Come forth wrote:Hey Paula, I'm sorry if what I said seemed offensive and personal. It was not meant as such.
Thank you Graham, you didn't need to apologize but I'm grateful that you have.
My point relates to the main theme of this thread. When we claim that we are unable to make a choice of our own we ignore all the Scriptures that tell us we must choose to follow God; and there are bucket loads of them. When we claim it is all by our own choice we also ignore all of the Scriptures that tell us He is the Author and finisher of our faith; another army of bucket carriers are needed here too.
I agree completely. I just want you to consider the fact that I haven't come to certain theological conclusions based on my ego, and only cherry picking, if you will, the texts that seem to justify my view. And although I do take a stance on this subject (God is sovereign over salvation) it does not mean I claim to understand everything about the hows and whys, nor do I believe I will ever be able to fully comprehend it. Just as other doctrines, which I'm sure you take a stance on - God being three in One for example, cannot be fully understood by finite minds but there is more than enough evidence in the Bible for believers to confidently be able to affirm its truth.
When you use the word "ignore" as you did above, you are presupposing something which is not true in my case, and many others who have the reformed view. As a matter of fact, the majority of reformers I know didn't begin that way, most (like myself) were brought kicking and screaming the entire way. When you use the word "ignore" you negate the years I have spent in blood, sweat, and tears pouring over all the text, considering both sides, and spending much more time on those passages which seem to contradict than not - the total opposite of ignoring.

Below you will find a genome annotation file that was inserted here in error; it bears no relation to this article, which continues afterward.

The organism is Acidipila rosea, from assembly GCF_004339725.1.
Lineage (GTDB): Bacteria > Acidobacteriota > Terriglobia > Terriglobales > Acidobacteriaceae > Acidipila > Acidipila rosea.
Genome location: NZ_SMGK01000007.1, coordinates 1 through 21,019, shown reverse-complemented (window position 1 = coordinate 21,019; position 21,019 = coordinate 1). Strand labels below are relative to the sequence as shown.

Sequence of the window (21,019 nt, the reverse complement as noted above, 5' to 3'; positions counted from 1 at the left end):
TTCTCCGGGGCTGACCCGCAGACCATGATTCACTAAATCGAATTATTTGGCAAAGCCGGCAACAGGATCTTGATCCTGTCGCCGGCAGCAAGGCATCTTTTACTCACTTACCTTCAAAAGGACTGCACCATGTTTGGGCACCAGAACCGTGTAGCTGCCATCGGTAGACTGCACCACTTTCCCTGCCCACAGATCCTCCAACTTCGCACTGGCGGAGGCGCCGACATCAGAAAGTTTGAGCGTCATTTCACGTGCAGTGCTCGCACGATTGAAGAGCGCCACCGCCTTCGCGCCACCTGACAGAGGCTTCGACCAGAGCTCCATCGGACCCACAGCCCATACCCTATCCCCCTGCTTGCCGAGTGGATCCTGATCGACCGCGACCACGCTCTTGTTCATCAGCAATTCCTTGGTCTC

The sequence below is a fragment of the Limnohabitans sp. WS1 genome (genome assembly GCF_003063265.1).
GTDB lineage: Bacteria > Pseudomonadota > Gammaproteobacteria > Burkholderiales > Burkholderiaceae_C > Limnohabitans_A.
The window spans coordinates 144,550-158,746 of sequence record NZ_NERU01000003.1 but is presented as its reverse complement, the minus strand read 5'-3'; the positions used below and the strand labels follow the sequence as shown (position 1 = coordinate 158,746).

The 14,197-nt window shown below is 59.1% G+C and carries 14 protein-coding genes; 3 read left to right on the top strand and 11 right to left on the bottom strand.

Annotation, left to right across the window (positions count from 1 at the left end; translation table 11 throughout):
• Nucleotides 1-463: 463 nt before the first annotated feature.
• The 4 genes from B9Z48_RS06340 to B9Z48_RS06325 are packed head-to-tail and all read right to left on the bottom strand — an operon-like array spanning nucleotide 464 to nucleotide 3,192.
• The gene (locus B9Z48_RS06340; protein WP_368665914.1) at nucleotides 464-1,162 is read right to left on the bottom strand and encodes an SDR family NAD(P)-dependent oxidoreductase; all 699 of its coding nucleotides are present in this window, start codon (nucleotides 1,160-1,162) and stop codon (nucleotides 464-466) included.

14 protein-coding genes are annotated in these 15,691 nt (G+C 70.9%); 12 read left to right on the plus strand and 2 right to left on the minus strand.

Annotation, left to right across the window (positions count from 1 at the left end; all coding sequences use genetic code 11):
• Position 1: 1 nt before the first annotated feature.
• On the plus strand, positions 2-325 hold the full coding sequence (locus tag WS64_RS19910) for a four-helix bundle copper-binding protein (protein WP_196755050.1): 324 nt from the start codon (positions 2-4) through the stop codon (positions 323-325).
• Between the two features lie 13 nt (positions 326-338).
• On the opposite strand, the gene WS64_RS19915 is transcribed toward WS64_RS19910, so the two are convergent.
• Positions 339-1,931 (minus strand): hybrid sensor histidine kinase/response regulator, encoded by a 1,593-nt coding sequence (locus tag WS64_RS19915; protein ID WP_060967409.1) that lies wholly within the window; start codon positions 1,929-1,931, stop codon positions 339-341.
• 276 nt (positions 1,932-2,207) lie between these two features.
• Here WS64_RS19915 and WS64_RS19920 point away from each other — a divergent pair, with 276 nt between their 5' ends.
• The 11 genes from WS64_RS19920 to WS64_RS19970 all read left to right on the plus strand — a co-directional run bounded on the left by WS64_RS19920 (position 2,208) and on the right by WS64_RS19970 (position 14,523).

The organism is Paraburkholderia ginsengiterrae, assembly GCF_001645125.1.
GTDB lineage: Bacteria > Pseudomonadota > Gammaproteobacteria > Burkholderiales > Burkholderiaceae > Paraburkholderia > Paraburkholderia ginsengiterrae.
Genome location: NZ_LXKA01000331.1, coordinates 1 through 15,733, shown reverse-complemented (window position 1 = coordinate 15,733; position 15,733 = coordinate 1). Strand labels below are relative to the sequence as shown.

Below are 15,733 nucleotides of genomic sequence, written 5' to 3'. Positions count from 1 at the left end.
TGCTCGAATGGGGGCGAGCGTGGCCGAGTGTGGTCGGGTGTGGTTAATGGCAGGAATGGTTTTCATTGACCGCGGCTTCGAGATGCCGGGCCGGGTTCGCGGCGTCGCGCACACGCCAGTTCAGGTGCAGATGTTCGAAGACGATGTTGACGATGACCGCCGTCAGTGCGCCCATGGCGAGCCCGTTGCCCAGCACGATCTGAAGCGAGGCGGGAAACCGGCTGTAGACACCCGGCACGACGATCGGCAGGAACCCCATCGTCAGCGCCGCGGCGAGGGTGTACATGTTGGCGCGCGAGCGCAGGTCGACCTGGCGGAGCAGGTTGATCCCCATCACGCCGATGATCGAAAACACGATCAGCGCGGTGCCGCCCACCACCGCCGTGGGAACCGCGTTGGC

And because of all of this, (not without much prayer as well) I have found what I believe to be enough evidence in the Bible to take a stance. I believe all those "scriptures which tell us we must choose to follow God," can be understood in the light of God's sovereignty over salvation (that is, as much as one can understand anything about God).
So, I say all of that to say this: we should be careful to not judge the motives of people who disagree with our theology. We can disagree, and I believe debate can be healthy, but if we are going to do it, let's do it right - by examining the theology, not the theologian.
Every thought is a seed. If you plant crab apples don't count on harvesting Golden Delicious. - Author Unknown